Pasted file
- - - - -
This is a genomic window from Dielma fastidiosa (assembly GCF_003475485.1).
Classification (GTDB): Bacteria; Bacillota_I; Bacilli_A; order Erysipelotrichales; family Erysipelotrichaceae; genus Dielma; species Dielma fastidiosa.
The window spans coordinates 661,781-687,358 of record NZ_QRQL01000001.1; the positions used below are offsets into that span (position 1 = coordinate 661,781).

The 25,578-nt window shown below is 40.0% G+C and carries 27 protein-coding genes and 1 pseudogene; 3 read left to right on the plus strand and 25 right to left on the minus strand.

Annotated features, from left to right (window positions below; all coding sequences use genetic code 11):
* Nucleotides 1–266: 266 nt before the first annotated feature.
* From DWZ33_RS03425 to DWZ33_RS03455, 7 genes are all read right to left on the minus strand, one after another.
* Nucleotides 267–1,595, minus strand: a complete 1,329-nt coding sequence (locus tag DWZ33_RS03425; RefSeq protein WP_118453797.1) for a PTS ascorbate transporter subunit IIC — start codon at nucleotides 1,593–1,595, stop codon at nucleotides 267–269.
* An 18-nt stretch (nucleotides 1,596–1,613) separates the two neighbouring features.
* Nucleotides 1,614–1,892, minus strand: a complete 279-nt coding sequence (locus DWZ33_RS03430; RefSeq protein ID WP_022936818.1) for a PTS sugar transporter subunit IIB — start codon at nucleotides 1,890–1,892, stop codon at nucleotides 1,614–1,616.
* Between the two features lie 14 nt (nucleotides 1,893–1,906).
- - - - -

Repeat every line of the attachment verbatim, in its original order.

This is a genomic window from Dielma fastidiosa (assembly GCF_003475485.1).
Classification (GTDB): Bacteria; Bacillota_I; Bacilli_A; order Erysipelotrichales; family Erysipelotrichaceae; genus Dielma; species Dielma fastidiosa.
The window spans coordinates 661,781-687,358 of record NZ_QRQL01000001.1; the positions used below are offsets into that span (position 1 = coordinate 661,781).

The 25,578-nt window shown below is 40.0% G+C and carries 27 protein-coding genes and 1 pseudogene; 3 read left to right on the plus strand and 25 right to left on the minus strand.

Annotated features, from left to right (window positions below; all coding sequences use genetic code 11):
* Nucleotides 1–266: 266 nt before the first annotated feature.
* From DWZ33_RS03425 to DWZ33_RS03455, 7 genes are all read right to left on the minus strand, one after another.
* Nucleotides 267–1,595, minus strand: a complete 1,329-nt coding sequence (locus tag DWZ33_RS03425; RefSeq protein WP_118453797.1) for a PTS ascorbate transporter subunit IIC — start codon at nucleotides 1,593–1,595, stop codon at nucleotides 267–269.
* An 18-nt stretch (nucleotides 1,596–1,613) separates the two neighbouring features.
* Nucleotides 1,614–1,892, minus strand: a complete 279-nt coding sequence (locus DWZ33_RS03430; RefSeq protein ID WP_022936818.1) for a PTS sugar transporter subunit IIB — start codon at nucleotides 1,890–1,892, stop codon at nucleotides 1,614–1,616.
* Between the two features lie 14 nt (nucleotides 1,893–1,906).